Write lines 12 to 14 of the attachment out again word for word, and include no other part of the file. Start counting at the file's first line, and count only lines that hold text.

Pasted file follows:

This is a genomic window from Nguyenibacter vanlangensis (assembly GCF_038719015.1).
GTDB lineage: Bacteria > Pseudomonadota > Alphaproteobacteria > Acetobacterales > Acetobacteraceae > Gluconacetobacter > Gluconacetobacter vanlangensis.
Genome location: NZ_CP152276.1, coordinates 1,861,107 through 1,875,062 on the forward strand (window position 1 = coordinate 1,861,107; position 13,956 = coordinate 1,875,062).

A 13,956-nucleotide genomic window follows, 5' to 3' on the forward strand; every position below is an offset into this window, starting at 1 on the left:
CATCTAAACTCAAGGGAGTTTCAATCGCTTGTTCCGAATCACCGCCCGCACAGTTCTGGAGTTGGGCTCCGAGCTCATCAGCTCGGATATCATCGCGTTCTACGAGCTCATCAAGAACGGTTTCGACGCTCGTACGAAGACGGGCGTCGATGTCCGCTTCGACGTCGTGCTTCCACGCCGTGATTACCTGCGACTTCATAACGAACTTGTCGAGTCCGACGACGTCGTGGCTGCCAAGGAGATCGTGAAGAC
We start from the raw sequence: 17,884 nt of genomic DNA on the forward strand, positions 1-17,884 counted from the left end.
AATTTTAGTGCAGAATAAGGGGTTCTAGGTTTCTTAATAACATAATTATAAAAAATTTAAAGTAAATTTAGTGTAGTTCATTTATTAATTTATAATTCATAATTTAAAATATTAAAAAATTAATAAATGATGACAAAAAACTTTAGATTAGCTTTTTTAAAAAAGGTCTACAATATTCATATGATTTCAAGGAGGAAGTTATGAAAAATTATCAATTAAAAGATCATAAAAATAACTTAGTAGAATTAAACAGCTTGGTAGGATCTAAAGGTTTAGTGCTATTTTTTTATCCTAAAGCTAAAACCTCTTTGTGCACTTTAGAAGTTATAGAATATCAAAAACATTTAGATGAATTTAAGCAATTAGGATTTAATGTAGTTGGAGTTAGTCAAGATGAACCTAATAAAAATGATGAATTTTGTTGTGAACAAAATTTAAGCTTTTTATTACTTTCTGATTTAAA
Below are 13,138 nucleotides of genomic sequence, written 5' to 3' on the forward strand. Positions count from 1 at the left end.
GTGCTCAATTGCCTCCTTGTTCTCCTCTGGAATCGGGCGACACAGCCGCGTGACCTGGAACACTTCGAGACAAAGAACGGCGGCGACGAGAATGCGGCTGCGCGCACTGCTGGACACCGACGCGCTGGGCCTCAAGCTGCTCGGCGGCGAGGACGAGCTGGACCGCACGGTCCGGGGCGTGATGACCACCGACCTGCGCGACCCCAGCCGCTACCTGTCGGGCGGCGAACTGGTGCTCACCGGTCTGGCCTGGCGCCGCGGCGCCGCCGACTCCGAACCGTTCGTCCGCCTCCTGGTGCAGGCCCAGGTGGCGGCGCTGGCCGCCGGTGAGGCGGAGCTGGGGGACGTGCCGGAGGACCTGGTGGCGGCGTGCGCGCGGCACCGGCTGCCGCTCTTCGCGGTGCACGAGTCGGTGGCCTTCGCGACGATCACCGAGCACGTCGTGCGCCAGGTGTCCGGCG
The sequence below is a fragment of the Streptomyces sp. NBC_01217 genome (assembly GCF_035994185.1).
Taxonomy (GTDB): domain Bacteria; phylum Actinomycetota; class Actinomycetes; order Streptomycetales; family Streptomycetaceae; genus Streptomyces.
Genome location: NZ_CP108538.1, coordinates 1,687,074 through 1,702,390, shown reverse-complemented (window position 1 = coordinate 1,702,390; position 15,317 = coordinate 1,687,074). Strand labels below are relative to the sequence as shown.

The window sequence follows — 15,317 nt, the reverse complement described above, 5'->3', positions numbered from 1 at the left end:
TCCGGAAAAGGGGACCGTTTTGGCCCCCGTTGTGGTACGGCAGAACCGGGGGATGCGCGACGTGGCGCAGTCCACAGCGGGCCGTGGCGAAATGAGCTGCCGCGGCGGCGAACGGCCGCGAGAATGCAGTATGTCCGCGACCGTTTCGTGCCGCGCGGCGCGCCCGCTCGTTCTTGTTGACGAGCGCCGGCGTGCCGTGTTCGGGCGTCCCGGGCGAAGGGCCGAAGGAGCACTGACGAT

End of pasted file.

Genome location: NZ_CP108538.1, coordinates 1,687,074 through 1,702,390, shown reverse-complemented (window position 1 = coordinate 1,702,390; position 15,317 = coordinate 1,687,074). Strand labels below are relative to the sequence as shown.

The window sequence follows — 15,317 nt, the reverse complement described above, 5'->3', positions numbered from 1 at the left end:
TCCGGAAAAGGGGACCGTTTTGGCCCCCGTTGTGGTACGGCAGAACCGGGGGATGCGCGACGTGGCGCAGTCCACAGCGGGCCGTGGCGAAATGAGCTGCCGCGGCGGCGAACGGCCGCGAGAATGCAGTATGTCCGCGACCGTTTCGTGCCGCGCGGCGCGCCCGCTCGTTCTTGTTGACGAGCGCCGGCGTGCCGTGTTCGGGCGTCCCGGGCGAAGGGCCGAAGGAGCACTGACGAT